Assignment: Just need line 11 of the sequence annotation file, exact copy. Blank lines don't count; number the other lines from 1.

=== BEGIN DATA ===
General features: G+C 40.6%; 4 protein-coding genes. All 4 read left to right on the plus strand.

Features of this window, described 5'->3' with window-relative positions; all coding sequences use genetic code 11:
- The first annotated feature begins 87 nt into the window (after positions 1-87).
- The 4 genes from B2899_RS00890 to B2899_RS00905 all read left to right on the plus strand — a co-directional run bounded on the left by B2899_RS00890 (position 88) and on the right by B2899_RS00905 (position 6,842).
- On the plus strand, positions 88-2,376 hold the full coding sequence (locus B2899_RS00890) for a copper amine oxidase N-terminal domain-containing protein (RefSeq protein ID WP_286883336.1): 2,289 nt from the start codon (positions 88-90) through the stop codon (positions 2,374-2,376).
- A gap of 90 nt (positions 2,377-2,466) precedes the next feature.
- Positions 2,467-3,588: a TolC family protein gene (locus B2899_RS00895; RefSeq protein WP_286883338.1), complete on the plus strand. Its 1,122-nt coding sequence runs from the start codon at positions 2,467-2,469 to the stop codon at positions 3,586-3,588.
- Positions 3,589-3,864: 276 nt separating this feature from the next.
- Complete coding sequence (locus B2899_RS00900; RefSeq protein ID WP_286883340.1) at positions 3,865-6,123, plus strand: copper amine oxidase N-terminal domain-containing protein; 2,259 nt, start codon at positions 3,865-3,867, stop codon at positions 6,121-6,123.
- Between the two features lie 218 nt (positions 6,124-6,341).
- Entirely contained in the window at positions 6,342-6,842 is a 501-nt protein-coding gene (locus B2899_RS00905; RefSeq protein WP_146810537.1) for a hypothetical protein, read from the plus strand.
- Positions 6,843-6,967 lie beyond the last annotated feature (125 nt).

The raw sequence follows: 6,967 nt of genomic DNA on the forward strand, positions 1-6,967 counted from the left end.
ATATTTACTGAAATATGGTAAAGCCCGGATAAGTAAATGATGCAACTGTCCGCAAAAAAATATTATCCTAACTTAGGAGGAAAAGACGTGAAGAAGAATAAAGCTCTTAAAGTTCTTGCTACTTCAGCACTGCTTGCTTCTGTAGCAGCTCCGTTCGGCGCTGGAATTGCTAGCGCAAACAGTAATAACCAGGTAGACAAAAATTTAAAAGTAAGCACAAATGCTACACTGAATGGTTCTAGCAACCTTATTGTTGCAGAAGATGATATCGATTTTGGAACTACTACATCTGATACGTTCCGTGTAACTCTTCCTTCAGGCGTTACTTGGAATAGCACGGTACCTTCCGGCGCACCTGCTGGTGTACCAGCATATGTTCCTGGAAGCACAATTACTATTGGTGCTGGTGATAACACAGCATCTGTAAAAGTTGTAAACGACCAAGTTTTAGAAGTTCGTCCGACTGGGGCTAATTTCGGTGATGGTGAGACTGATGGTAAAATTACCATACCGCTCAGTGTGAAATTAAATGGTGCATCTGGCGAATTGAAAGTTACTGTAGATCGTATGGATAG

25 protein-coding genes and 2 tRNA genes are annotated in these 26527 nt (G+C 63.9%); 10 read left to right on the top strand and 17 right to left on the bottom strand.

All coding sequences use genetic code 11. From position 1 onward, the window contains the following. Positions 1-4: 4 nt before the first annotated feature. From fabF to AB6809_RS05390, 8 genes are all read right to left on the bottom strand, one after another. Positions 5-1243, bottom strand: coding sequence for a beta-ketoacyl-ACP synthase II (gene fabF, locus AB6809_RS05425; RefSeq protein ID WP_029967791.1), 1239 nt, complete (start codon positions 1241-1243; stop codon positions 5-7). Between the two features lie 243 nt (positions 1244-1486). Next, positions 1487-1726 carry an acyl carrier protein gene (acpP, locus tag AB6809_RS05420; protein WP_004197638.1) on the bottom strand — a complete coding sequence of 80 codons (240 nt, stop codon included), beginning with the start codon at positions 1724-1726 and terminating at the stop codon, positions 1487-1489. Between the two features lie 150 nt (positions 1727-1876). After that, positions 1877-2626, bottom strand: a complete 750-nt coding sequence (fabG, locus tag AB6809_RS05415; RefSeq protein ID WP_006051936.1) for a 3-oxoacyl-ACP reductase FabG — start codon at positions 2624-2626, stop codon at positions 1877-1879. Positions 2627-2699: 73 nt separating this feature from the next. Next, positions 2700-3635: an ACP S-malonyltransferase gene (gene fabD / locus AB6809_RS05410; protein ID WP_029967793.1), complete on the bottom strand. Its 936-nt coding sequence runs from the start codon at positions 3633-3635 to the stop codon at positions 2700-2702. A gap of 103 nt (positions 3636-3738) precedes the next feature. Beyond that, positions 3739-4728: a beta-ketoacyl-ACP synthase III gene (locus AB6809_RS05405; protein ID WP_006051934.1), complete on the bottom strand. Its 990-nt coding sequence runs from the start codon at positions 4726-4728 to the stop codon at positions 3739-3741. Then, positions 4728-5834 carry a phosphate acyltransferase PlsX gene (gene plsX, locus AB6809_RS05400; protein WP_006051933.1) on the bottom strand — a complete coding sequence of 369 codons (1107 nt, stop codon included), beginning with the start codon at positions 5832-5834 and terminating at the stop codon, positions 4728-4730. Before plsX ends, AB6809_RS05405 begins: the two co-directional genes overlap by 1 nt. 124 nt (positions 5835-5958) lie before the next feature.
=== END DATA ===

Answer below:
- Entirely contained in the window at positions 6,342-6,842 is a 501-nt protein-coding gene (locus B2899_RS00905; RefSeq protein WP_146810537.1) for a hypothetical protein, read from the plus strand.